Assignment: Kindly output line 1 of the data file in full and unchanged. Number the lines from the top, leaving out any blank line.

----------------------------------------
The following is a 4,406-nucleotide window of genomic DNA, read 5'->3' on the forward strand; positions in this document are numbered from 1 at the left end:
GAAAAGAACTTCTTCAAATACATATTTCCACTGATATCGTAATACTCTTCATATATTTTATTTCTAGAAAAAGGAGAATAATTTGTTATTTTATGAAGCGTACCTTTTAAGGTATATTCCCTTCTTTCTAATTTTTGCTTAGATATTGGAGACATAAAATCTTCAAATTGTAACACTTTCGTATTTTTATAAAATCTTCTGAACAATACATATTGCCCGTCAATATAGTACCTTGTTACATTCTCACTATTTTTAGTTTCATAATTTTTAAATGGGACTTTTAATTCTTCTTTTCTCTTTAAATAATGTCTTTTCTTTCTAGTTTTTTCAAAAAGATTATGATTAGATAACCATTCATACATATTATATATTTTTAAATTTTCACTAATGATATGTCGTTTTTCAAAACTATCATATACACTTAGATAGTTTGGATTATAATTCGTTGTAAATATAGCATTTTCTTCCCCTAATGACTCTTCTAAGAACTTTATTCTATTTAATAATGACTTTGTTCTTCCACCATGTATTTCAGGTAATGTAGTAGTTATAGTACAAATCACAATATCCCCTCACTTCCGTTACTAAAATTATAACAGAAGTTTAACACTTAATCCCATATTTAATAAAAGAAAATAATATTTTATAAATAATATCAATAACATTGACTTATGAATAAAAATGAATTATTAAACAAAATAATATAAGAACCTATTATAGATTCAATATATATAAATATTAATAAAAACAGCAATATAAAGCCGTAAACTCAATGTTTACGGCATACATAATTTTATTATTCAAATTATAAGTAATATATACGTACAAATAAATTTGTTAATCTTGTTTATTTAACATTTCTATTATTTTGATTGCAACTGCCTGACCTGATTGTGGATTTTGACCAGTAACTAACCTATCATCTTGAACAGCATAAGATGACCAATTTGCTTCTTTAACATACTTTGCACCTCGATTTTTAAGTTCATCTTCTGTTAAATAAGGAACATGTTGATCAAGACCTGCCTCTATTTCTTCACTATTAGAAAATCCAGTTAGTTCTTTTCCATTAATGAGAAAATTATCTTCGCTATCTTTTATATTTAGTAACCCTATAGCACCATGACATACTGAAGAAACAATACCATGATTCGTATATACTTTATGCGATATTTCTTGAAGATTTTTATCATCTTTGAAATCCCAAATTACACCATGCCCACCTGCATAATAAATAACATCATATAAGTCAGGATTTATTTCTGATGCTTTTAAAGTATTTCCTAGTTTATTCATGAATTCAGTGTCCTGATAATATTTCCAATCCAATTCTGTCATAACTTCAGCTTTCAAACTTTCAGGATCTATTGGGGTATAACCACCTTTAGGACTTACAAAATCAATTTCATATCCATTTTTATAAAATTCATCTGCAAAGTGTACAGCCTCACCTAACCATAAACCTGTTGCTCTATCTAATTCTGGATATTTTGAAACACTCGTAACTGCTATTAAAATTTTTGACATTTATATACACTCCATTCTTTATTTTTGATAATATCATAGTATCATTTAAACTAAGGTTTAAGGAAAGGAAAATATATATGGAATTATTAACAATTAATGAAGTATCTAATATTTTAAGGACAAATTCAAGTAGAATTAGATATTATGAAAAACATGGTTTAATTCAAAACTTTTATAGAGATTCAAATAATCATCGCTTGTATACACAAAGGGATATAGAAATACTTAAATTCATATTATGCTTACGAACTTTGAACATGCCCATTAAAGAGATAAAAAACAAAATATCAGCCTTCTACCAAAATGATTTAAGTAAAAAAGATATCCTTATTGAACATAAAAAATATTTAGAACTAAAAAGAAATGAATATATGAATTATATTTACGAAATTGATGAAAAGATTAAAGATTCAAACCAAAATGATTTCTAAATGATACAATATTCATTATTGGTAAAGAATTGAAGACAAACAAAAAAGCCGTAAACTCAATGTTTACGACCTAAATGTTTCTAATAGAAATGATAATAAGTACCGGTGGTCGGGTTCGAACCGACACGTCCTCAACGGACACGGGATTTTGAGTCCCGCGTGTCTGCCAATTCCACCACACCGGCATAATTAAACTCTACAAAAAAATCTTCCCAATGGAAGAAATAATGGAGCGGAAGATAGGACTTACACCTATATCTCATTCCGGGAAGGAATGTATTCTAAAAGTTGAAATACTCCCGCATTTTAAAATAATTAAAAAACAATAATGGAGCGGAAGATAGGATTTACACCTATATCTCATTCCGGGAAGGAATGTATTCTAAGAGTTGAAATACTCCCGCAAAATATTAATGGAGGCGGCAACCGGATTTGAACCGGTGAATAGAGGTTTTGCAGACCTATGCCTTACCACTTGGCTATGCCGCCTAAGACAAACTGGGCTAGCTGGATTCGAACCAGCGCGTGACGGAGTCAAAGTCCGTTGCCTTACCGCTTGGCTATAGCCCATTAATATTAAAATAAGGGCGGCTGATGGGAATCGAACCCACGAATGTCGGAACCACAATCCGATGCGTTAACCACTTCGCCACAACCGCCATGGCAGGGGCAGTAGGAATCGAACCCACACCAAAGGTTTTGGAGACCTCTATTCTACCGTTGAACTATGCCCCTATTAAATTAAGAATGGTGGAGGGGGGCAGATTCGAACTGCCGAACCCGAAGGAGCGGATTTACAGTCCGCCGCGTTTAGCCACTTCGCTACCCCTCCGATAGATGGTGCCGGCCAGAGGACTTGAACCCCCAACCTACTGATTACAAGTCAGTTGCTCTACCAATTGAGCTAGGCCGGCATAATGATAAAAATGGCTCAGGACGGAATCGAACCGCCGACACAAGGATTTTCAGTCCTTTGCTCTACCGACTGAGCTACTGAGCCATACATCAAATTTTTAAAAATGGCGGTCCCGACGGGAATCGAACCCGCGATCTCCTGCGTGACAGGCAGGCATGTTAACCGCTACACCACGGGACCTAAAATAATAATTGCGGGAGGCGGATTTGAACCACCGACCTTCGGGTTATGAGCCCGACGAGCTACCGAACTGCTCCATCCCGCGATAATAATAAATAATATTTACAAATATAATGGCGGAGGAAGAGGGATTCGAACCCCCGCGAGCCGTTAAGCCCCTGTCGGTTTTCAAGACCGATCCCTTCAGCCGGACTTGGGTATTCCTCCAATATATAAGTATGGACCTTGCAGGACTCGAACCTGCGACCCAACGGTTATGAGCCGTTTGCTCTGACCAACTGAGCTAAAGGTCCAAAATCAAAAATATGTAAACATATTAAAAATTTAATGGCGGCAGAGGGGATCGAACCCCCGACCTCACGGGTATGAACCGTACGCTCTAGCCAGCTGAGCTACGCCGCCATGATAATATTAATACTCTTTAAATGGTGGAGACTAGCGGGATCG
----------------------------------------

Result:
The following is a 4,406-nucleotide window of genomic DNA, read 5'->3' on the forward strand; positions in this document are numbered from 1 at the left end: